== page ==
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Take notes in class (use your journal, keep it with you all the time). If you don't understand some terminology, go to Glossary. Also, each topic in this syllabus is connected with the appropriate page, but the pages are designed for all levels of acting and directing. If you to miss the class, you won't know how much you should know and you will read it all. Don't miss classes.
If you have a legitimate reason for not being in class, you call in, leave a message or email me.
The Master-File with monologues and scenes is in the Library on reserve (select the pages, copy them and put back).
If you don't show up for rehearsals with your partners, they drop you -- they get the grade, you don't.
For Homework and Journal keeping instructions go to the 221 page.
If you want to see a sample of the test on Acting Theory, please, go to Forms & Samples page.
HOW TO WORK with Yourself
You can print out the entire directory and use it as a textbook, or mark the selections you need and print them only. Follow the links in each class and read the pages related to the topics. If you need more information, use the outside links on my pages, or search the Net and library. You can use the monologues and scenes I have on my site, theyíre copyright free (thatís why I can post them). Donít waste your time on search for a perfect-for-you monologue/scene. Go with the instinct, do the "cold reading" in class; you can change your mind later, when youíll get the feedback from the class. Donít memorize the lines, not till you went through some analysis, dramatic breakdown and develop your idea about the character and movement (floor plan). Donít go through useless read-through in class; we are here to work on your piece, even for cold reading you should have some ideas about the role. Throw them at us, try and test your design!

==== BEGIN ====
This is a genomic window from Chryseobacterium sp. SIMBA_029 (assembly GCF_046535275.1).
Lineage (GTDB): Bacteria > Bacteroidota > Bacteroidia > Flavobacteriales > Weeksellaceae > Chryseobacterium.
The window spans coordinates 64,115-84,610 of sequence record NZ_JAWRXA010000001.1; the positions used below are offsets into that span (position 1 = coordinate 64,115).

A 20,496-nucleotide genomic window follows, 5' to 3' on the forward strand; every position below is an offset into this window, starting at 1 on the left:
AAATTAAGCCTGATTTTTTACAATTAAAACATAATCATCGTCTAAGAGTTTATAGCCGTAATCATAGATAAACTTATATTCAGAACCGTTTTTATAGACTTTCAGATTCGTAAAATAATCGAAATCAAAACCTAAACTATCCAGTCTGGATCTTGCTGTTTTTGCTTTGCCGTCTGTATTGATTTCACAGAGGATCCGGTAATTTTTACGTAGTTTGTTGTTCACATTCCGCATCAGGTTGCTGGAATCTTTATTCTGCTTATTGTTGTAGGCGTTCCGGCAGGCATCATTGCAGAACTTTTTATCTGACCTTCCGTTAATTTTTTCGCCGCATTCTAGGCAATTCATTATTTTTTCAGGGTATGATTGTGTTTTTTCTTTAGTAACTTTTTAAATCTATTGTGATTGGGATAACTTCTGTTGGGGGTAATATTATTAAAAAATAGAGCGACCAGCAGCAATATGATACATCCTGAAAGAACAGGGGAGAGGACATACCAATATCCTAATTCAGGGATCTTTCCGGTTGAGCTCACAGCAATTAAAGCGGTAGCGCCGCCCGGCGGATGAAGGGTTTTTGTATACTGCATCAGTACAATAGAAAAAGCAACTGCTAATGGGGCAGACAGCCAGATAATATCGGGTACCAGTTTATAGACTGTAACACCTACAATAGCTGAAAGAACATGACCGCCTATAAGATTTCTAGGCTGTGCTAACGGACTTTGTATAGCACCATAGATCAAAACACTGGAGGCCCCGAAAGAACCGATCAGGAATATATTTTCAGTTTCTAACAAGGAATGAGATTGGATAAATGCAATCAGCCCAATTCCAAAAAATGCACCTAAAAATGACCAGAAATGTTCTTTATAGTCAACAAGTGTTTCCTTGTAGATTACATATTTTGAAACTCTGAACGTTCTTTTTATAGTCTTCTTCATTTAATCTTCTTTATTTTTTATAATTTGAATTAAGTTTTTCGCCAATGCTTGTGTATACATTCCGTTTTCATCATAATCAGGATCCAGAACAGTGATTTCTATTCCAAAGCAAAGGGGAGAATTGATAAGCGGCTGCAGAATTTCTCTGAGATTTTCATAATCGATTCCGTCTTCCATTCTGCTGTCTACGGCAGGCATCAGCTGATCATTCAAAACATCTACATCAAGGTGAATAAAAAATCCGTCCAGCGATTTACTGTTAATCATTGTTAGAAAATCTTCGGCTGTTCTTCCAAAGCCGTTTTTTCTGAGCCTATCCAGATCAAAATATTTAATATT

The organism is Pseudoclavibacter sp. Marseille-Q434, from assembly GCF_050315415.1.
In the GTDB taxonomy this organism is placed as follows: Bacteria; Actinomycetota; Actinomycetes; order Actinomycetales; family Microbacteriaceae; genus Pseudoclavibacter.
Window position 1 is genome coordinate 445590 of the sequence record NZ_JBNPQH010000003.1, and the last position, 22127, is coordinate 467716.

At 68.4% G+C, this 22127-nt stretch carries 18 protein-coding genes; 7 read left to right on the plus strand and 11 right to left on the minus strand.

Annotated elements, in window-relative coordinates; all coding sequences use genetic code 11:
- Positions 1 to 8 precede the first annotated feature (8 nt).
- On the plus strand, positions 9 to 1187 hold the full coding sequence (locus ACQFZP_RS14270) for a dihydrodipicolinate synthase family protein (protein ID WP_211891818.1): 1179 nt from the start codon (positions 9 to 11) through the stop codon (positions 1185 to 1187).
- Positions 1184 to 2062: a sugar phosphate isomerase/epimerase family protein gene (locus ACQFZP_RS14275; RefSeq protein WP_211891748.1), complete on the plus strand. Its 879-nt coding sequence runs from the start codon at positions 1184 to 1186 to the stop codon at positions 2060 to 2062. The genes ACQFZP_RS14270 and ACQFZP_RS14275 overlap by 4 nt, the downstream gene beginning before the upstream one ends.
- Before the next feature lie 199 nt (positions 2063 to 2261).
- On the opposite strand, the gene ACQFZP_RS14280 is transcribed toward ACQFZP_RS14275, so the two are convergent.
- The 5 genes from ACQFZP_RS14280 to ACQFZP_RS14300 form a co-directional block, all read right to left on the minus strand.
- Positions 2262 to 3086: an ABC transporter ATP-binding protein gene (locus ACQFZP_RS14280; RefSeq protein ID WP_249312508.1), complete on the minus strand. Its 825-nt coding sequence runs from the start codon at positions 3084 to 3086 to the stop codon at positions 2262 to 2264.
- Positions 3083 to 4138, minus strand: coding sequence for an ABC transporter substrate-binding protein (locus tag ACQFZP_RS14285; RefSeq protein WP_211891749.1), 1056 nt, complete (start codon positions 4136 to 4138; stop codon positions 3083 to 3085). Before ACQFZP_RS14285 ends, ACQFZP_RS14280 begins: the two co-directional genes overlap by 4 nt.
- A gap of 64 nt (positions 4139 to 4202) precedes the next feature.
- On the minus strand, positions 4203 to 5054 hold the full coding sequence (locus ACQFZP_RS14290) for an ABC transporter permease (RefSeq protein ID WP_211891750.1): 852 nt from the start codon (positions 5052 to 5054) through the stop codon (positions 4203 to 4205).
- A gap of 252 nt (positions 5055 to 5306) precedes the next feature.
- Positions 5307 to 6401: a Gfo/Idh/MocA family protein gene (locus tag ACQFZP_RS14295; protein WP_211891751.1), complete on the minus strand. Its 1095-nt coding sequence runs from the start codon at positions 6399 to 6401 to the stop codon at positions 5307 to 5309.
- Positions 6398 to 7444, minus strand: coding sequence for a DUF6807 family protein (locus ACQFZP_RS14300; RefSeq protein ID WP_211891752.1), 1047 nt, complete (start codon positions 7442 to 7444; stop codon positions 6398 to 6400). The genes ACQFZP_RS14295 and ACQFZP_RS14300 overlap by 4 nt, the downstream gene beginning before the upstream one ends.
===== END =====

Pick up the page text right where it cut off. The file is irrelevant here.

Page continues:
If you canít make up your mind, Iíll select the text for you. We want to have a good performance, not a great literature presented. (Usually they are together, but if a monologue is above your head, go for something you understand and feel for).

Do you have somebody at home or dorm to perform for? Torture them -- tape-recorder is good, but humans are better. Use them to feed you lines, this way youíll get rid of the papers in your hands sooner.

No-no Things: Nobody needs to know that you forgot your line. We donít care for words, we are into acting. Donít stop. Donít apologize, donít curse yourself outloud. Do it later at home.
No-no: Donít get into this ďtalent stuffĒ -- am I talented, I am no good, bad, do I have a potential, I suck, stink and etc. The class is not an academy award, youíre here to get as much as you can out of yourself. Let the others judge you.

Do it: If you donít like somebodyís performance in class, speak up your mind. You donít have to butcher your classmates; imagine yourself doing their material -- how would you have done it? Thatís a constructive criticism for you! Besides, if you donít speak in class, you do disservice to all, including yourself. You donít learn how to articulate your ideas.